I heard this quote over the weekend during a tear-jerking story by journalist Steve Hartman. This story is about a 78-year-old partially paralyzed pianist, Norman Malone, who learned to play with only his left hand after his father almost bludgeoned him and his brothers to death with a hammer. I sobbed. The light and beauty in this man is present in his voice, his eyes, and his music. Even that horrid night couldn’t take music from him. He grew up to become a choral instructor so he could share his love of music with children. After all, it saved him, so of course it can save others.
Recently, finally, he had the opportunity to give his first public performance and it was stunning. And on that stage, through that stream of tears, he couldn’t find the words to express what that performance and what music means to him. He kept it to himself. And I couldn’t help but see that somewhere in him that sweet boy who survived such brutality lives on. And shines on, 70 years later.
Frederick Douglass was absolutely right. It is so much easier to build children up than to repair adults from the trauma of life. The arts, music, dance, writing, and all creative outlets help us hang on to our very essence and give us the opportunity to share it with others. I am heart-broken by Norman’s story, and I am also immensely inspired by it. Art saves. Art heals. Art perseveres.
I am so honored to have been interviewed for the podcast, RelatE, a project from The Relational Economy. I talk about creativity, the imagination, writing, art, business, theater, education, my education at Penn and Darden (especially the work I’m doing with Ed Freeman), my travels, service, family, yoga, and meditation. Listen, share, repeat! I’d love to hear your thoughts, ideas, and questions. My virtual door is always open to all of you, and I look forward to the conversation. Click here: http://therelationaleconomy.com/podcast/interview-with-creative-business-professional-christa-avampato/
“If you want to understand what’s happening today, find out what happened 150 years ago. If people had the courage to live that history, the least I can do is read about it.” ~Rhiannon Giddens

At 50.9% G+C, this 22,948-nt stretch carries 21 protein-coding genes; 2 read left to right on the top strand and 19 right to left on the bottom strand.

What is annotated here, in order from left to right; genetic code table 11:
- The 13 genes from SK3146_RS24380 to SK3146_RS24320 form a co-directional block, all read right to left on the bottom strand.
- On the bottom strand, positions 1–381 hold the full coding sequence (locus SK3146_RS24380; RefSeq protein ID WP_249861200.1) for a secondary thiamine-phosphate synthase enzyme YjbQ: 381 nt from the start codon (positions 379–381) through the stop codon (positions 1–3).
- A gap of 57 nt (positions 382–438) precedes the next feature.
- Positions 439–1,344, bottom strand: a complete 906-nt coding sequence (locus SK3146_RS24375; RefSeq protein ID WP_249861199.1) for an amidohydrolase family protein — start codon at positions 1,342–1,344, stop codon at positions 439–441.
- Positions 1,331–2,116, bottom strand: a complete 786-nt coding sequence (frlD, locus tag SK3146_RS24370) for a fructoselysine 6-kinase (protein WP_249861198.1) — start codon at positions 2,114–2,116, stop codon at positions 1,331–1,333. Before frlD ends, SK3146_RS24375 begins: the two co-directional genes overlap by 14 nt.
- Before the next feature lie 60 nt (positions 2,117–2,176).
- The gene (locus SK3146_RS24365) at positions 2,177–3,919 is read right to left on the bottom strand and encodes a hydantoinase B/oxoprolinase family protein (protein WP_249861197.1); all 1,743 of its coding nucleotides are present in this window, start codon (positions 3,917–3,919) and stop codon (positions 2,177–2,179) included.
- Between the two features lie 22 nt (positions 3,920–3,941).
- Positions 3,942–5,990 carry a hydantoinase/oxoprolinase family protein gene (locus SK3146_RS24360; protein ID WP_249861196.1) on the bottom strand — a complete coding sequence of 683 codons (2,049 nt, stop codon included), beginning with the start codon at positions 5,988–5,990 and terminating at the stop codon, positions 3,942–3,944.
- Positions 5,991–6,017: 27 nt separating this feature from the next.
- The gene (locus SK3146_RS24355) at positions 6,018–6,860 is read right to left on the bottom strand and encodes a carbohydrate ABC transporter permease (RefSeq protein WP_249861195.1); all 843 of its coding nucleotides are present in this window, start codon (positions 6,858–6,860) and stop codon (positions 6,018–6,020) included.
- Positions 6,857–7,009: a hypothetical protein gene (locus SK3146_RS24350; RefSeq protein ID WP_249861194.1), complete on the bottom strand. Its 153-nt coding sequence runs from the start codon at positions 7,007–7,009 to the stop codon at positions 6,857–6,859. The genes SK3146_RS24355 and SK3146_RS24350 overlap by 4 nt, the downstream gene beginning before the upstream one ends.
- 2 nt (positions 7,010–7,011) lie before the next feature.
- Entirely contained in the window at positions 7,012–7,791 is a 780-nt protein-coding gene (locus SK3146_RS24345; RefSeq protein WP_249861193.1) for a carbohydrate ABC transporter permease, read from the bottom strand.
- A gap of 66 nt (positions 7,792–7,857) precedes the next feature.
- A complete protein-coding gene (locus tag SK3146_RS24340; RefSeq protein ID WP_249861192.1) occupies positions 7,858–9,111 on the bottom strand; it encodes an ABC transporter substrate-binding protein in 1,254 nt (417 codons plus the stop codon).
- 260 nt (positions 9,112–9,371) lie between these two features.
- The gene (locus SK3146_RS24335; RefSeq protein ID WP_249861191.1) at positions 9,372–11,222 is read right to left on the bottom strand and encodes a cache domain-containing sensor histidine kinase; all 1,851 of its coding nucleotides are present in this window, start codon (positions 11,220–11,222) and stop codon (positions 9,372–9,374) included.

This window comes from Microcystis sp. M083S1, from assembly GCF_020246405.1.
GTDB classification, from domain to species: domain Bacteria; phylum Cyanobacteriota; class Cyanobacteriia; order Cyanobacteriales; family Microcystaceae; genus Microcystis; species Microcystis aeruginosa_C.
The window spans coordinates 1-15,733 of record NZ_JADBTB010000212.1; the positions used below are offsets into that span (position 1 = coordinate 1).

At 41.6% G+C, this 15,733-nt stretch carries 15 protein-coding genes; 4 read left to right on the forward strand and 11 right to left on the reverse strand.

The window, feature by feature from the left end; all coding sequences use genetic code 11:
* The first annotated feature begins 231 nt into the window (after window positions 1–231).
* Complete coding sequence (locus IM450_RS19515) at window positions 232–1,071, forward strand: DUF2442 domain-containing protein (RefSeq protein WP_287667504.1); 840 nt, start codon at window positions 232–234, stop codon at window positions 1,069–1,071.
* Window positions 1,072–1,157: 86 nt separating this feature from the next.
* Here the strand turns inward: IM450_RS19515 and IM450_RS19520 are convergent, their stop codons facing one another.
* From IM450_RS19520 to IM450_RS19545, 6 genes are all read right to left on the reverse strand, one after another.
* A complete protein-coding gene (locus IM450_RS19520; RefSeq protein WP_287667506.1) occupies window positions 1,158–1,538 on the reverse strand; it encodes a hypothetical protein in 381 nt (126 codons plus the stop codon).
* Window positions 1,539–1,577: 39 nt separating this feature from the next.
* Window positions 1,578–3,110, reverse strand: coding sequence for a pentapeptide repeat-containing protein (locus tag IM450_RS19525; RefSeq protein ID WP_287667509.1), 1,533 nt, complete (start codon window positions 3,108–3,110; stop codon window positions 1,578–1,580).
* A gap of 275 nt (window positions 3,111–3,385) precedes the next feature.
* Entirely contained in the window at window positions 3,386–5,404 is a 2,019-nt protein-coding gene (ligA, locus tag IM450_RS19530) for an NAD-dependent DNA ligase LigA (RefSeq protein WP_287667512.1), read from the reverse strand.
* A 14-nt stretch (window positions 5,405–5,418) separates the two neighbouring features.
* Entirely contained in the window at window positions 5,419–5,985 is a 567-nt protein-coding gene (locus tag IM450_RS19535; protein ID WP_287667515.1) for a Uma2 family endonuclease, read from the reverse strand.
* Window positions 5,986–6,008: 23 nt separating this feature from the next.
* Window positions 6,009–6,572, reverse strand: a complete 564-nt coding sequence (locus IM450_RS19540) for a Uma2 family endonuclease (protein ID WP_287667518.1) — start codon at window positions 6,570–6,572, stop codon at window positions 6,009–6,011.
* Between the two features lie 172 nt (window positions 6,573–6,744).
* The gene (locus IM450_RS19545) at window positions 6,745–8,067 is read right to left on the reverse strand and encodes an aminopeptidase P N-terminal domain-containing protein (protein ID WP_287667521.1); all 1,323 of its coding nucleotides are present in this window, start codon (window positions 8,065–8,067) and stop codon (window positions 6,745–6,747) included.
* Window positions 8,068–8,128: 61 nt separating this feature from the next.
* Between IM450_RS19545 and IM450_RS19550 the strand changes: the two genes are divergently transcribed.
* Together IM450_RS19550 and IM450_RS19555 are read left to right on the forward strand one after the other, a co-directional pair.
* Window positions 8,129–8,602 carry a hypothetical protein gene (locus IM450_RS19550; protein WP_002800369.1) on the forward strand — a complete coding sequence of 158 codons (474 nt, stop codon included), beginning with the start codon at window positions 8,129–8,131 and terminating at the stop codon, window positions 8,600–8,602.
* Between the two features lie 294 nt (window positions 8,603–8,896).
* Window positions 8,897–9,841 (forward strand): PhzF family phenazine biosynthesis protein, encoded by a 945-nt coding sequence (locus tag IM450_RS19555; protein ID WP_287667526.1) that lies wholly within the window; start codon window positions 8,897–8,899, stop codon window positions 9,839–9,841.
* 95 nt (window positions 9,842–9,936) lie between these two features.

Last night I went to see and hear Rhiannon Giddens, Layla McCalla, and Bhi Bhiman perform at Lisner Auditorium in a performance they called Swimming in Dark Waters: Other Voices of the American Experience. While work songs and spirituals have been songs of protest and freedom, Rhiannon explained that they wanted to travel a different musical road last night. They wanted to use a mashup of folk, classical, and pop to tell a story of struggle, personal power, love, change, and hope. It was an incredibly powerful performance. Their voices, music, and message were so concentrated that they pierced the hearts and minds of the packed house.
All of the songs were rooted in culture, history, and art, and for me that was the message I needed. History is a potent tool. It can help us make sense of what’s happening around us now, and inform the decisions we make going forward. I left the concert feeling both whole and heartbroken, sad and joyful, determined and dreamy. And that’s the magic of music – it can make us feel so much all at once and then help us to reconcile the internal and external difference.
Last night I had the supreme pleasure of seeing and hearing Josh Ritter and Elephant Revival live at the 9:30 Club. I danced until my feet hurt and smiled until my cheeks ached. It was a fantastic display of the power of music to make us whole and connect us to others. Music makes the good times better and the tough times manageable. It helps us celebrate and it helps us grieve. It’s a constant companion, and for that I’m very grateful.
Last night I saw 2Cellos at DAR thanks to my music-loving pals, Gary and Jessica. I’ve been a fan of 2Cellos for a long time and love how they use the cello in such innovative ways to re-create rock and pop hits. At one point, Josh turned to me and said, “Look at him. He’s completely in the zone.” It was as if their cellos just became extensions of who they are. They were so in sync with one another, their instruments, and the audience. We could literally feel their love for music.
And isn’t that exactly the way it should be for all of us? To find what fills us up with joy and share that with others is the way to a happy life. And that should be as true at work as it is in any other part of our lives. The lessons you can learn from a cello. Who knew?